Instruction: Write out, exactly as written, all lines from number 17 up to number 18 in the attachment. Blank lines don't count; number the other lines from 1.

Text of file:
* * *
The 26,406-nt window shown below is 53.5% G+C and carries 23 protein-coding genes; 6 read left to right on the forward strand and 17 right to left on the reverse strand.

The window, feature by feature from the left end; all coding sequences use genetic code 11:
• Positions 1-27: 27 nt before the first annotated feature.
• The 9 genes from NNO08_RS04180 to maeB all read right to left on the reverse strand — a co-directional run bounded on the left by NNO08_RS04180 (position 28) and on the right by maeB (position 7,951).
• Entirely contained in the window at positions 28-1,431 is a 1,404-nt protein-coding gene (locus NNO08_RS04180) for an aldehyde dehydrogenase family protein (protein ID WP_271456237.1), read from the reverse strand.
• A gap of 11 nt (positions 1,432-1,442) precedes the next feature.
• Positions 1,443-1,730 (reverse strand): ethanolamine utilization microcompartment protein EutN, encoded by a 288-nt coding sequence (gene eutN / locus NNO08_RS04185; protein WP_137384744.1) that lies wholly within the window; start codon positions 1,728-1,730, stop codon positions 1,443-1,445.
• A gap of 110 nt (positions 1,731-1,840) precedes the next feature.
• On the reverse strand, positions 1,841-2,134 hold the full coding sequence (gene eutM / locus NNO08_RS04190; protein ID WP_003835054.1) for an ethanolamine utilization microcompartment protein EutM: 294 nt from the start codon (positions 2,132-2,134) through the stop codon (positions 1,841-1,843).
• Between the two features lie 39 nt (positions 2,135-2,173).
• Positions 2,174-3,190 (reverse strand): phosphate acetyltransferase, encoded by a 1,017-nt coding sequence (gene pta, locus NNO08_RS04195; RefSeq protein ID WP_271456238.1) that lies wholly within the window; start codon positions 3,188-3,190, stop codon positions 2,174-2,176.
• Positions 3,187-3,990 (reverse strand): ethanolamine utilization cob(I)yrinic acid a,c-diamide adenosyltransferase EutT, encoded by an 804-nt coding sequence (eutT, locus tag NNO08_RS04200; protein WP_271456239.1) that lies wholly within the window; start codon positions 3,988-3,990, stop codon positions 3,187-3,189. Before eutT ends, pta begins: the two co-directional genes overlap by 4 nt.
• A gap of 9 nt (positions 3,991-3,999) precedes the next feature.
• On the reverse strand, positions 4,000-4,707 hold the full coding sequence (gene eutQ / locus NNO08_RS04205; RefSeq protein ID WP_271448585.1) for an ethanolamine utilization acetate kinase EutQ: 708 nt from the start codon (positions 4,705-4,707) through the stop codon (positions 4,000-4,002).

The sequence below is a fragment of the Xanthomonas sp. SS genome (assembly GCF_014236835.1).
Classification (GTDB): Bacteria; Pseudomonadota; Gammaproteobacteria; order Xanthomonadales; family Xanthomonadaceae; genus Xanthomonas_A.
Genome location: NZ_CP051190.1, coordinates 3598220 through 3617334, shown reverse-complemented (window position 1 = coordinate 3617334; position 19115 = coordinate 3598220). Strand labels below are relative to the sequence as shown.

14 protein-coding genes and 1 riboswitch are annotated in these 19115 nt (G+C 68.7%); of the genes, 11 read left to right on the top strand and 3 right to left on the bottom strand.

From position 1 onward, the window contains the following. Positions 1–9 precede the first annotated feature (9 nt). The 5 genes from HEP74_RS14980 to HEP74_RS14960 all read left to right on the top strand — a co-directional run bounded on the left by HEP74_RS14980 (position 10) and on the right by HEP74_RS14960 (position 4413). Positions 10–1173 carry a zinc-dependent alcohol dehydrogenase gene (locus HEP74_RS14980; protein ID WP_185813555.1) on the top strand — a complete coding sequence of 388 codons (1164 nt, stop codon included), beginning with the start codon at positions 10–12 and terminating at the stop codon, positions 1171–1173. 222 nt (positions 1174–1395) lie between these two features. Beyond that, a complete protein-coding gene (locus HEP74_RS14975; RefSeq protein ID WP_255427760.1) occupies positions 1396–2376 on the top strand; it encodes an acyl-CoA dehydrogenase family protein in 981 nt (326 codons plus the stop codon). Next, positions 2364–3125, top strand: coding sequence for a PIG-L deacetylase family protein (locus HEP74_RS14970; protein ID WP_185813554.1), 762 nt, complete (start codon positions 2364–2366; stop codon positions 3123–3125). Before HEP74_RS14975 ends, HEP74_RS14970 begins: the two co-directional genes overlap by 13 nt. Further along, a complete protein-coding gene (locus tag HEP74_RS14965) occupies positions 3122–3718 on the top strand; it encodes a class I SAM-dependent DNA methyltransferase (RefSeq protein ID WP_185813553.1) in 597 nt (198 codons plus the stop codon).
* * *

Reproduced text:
Genome location: NZ_CP051190.1, coordinates 3598220 through 3617334, shown reverse-complemented (window position 1 = coordinate 3617334; position 19115 = coordinate 3598220). Strand labels below are relative to the sequence as shown.

14 protein-coding genes and 1 riboswitch are annotated in these 19115 nt (G+C 68.7%); of the genes, 11 read left to right on the top strand and 3 right to left on the bottom strand.